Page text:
A leisurely daily stroll could halve older people’s risk of a severe stroke, according to new research.
A study of stroke victims found those who regularly walked for just 35 minutes before being struck down were twice as likely to suffer a mild, rather than a more serious, attack.
The discovery adds to “growing evidence” that exercise boosts the brain as well as the body.
Walking at least four hours a week – or swimming for two to three hours – may lessen the impact of a stroke, say scientists.
Study author Professor Katharina Sunnerhagen, of Gothenburg University in Sweden, said: “Stroke is a major cause of serious disability.
“So finding ways to prevent stroke or reduce the disability caused by stroke are important.
“While exercise benefits health in many ways our research suggests even simply getting in a small amount of physical activity each week may have a big impact later by possibly reducing the severity of a stroke.”
Earlier this year a British study of more than 350,000 people found commuters who walked or cycled to work slashed their risk of dying from stroke or heart disease by 30 percent.
The latest findings, published in the journal Neurology, were based on 925 people with an average age of 73 who had a stroke.
The rate of severe cases doubled among patients with sedentary lifestyles compared to those who engaged in light to moderate activity.
Prof Sunnerhagen said: “There is a growing body of evidence that physical activity may have a protective effect on the brain and our research adds to that evidence.”
Light exercise was defined as walking at least four hours a week whereas moderate was more intense – such as swimming, brisk walking or running two to three hours.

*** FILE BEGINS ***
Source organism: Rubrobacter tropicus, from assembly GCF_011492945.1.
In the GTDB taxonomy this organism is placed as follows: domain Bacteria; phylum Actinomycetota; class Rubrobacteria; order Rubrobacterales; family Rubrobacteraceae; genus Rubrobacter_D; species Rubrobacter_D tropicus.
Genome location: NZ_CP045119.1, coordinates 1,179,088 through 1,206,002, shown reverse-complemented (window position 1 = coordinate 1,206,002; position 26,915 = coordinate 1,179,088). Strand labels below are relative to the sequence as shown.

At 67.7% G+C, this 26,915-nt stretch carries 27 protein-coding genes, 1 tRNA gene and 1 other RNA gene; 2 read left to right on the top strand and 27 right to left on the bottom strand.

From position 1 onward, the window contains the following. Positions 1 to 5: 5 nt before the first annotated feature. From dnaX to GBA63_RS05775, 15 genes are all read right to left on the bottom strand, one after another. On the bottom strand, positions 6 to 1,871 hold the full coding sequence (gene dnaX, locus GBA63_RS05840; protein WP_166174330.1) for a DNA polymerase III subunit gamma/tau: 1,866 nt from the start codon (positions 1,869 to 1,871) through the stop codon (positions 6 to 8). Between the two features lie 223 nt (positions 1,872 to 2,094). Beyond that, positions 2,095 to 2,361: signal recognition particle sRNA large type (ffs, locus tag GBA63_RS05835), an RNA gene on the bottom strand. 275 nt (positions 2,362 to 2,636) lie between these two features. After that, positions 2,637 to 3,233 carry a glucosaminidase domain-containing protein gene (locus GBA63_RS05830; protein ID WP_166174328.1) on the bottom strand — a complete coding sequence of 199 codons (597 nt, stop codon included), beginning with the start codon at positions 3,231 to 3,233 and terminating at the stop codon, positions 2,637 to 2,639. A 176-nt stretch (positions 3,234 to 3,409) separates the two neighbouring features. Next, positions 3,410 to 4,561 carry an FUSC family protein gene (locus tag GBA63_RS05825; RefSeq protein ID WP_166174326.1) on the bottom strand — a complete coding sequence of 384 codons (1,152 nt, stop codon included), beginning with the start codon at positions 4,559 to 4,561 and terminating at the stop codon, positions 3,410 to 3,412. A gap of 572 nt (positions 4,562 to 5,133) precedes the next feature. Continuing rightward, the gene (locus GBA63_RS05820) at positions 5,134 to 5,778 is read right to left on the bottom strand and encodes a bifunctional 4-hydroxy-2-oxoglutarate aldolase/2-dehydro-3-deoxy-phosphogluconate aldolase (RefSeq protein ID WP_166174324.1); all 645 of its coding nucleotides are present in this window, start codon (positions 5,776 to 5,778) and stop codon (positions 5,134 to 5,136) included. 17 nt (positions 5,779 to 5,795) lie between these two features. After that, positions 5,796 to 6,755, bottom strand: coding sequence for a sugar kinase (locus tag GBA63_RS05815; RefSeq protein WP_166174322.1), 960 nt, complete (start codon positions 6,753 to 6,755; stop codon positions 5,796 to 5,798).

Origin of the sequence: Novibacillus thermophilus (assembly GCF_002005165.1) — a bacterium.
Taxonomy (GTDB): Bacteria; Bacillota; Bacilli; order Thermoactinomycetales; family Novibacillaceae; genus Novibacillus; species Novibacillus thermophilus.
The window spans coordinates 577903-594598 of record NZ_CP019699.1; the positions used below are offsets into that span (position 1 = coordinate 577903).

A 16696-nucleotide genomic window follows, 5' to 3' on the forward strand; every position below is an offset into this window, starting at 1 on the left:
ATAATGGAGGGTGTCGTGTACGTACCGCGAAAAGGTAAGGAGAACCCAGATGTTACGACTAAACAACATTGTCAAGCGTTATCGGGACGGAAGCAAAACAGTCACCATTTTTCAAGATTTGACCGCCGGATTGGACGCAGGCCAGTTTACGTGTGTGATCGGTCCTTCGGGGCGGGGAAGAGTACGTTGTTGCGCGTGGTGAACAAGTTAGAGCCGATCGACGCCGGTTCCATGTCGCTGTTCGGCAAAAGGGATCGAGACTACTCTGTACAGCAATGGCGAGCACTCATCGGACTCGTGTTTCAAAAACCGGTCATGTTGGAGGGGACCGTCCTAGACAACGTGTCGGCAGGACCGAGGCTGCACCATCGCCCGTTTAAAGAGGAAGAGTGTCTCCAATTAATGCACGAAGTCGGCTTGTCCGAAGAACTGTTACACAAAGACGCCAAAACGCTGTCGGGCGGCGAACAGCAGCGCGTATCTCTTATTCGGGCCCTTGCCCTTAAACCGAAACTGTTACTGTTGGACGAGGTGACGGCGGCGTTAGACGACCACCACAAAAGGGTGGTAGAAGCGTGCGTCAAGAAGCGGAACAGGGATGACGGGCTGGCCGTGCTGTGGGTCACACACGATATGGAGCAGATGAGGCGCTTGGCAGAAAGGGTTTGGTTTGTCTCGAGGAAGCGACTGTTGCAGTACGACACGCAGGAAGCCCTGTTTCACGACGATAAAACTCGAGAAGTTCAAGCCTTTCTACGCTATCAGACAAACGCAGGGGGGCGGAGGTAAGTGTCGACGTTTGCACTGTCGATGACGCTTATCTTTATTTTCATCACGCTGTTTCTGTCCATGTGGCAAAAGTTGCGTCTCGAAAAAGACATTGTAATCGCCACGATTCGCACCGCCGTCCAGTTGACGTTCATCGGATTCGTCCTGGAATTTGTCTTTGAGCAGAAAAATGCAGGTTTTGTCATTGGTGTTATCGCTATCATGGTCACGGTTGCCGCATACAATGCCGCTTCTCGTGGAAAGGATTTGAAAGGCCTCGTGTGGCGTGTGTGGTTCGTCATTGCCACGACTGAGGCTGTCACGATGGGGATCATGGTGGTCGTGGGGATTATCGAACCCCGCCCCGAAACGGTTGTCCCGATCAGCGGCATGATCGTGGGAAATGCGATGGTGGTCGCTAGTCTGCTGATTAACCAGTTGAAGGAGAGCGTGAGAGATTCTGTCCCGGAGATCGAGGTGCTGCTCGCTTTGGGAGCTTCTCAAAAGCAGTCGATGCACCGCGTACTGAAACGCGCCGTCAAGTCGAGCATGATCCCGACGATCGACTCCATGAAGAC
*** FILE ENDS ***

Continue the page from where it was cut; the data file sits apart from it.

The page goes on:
Prof Sunnerhagen, who is head of the rehabilitation medicine research group, said both were equally beneficial.
Around half of the participants (52%) said they were physically inactive before having their stroke.
Of these 481 people, 127 had a moderate or severe stroke rather than a mild one. But among the 384 who engaged in light physical activity this dropped to 54. And of the 59 whose took part in moderate exercise only six cases were serious.
Prof Sunnerhagen said: “Further research is needed to better understand just how physical activity influences the severity of a stroke.
“Finally, physical inactivity should be monitored as a possible risk factor for severe stroke.”
Her team used data from two Swedish stroke registries that included information on stroke severity.
This was based on symptoms such as eye, arm and facial movements, level of consciousness and language skills. Overall 80 percent of the participants had a mild stroke.
To determine physical activity they were asked how much they moved or exercised during leisure time before the stroke.
Questions about duration and intensity of exercise were used to determine the average amount of physical activity. Relatives were asked to confirm exercise levels when needed.
Prof Sunnerhagen pointed out the study does not prove physical activity reduces stroke severity – it only shows an association.
In May researchers at Cambridge Universityfollowed 358,799 employees over four years and found those who took part in active commutes were 11 per cent less likely to develop cardiovascular disease – which can lead to strokes and heart attacks.
Those who also chose light exercise to get about at other times had a combined 43 per cent less risk of dying from cardiovascular disease..
The team said urging people to make more use of public transport, walking and cycling should be widely promoted by doctors.
The Stroke Association says more than 100,000 people suffer a stroke in the UK each year – that is around one stroke every five minutes.
There are more than 1.2 million stroke survivors in Britain. Every two seconds someone in the world will have a stroke.
It’s the fourth biggest killer in England and Wales – and the third biggest killer in Scotland and Northern Ireland.
Regular exercise has also been shown to reduce the risk of dementia by boosting blood flow to the brain.
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